Integrity Matters
January 29, 2003

Boss showed respect for worker's skill

Question: (E-021) My brother-in-law is considering whether he should quit his job over what he calls an integrity issue. It seems his boss, the owner of a small company, left town without telling him. He left him in charge without my brother-in-law knowing that the owner was out of town and out of reach, even should an emergency have arisen.

The owner had a compelling personal reason, but did not take the opportunity to inform my brother-in-law. While recognizing that the owner must trust him with the business, my wife’s brother felt exposed because he was in charge, but in the “dark.”

I feel he is making a mountain out a molehill and should be satisfied with simply requesting that it not happen again. What do you think?

Response: Yes, your relative may well be making a mountain out of a molehill. In fact, he may be on the brink of trading “a moment for a career”. Obviously the boss trusts your brother in law. He probably likes him, too.

Perhaps we can help your brother-in-law see the situation more clearly if we separate the “issues”:

Item No. 1: He has earned and received the respect and trust of the owner. He was left “in charge!”. That is a significant compliment. It means the boss trusts your wife’s brother.

Item No. 2: There is a problem regarding an employee being “left in the dark” about the whereabouts of the boss. As an outsider, it is my speculation that some aspect of the relationship between your brother-in-law and the boss needs improvement. Obviously the boss handled this business decision poorly. It may not be an integrity issue, but it is a management issue that needs to be fixed immediately. Wise leaders know that they need to remain accessible in the event of an emergency, especially when they place someone else “in charge”.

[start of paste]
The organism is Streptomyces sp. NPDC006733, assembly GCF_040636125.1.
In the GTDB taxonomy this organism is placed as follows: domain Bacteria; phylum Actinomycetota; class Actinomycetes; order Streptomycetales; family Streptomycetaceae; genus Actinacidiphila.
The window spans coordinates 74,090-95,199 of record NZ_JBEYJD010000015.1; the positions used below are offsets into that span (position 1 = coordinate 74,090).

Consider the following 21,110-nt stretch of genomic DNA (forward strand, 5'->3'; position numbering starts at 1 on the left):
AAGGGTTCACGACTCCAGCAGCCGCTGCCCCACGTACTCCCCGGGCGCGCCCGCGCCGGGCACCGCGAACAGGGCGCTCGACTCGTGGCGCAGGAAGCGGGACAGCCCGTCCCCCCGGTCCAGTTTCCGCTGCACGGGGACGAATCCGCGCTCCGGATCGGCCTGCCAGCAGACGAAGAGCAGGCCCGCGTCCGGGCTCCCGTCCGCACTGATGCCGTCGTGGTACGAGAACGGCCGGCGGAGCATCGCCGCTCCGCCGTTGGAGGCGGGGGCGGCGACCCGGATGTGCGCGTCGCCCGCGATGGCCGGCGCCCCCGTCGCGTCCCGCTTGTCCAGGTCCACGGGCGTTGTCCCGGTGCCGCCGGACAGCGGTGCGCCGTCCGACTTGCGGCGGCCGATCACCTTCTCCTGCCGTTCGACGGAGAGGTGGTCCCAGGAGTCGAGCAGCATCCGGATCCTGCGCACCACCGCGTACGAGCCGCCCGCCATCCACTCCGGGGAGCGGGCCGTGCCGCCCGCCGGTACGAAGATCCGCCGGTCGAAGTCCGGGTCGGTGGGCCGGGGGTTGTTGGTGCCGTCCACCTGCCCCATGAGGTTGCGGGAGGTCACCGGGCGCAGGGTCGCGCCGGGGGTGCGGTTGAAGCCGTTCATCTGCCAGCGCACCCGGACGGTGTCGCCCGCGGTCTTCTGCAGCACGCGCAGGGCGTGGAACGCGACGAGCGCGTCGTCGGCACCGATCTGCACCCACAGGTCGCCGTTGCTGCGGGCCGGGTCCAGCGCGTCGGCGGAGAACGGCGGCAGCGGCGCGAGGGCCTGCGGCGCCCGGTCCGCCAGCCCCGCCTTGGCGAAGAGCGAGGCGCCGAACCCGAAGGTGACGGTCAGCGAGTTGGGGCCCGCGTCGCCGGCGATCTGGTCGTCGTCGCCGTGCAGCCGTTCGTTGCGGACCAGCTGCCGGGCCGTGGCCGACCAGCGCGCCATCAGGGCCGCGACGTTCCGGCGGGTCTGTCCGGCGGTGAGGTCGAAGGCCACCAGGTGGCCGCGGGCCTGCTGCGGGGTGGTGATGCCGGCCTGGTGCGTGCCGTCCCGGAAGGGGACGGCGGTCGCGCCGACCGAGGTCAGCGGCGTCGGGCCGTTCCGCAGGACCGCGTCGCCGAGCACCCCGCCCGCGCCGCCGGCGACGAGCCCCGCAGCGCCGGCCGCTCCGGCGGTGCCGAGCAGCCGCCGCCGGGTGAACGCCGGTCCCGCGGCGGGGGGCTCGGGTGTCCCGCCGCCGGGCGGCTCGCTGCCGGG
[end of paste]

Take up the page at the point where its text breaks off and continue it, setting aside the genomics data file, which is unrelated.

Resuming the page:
A long time ago, a mentor advised me that it can be naïve or even unreasonable to assume that all personal and professional relationships can be developed and sustained at the same level of intensity. He was right. During a quarter of a century in the management consulting business, some clients were closer professionally than personally. They liked our “executive counsel” services, but chose not to be as close outside of our client-counselor relationship. They paid our fees, but did not necessarily invite us to family events, such as weddings.

In contrast, other clients became more than business friends--actually more like “family”. In those instances, our personal friendships have continue today, long after our professional relationships ended.

It is seldom wise to “blow up” a friendship. Perhaps further dialogue will explain the behaviors, at least for this situation. This problem between “friends” can be turned into an opportunity to strengthen not only the relationship, but also the business and its management practices. Integrity is the key stone and is the only practical path to follow to “fix” whatever is broken.

JIM BRACHER is founder of the Bracher Center for Integrity in Leadership in Monterey. His column, "Integrity Matters," appears Wednesday on the Business page. Readers are invited to submit questions on business-related ethics and values. Please write in care of INTEGRITY to The center's Web site is

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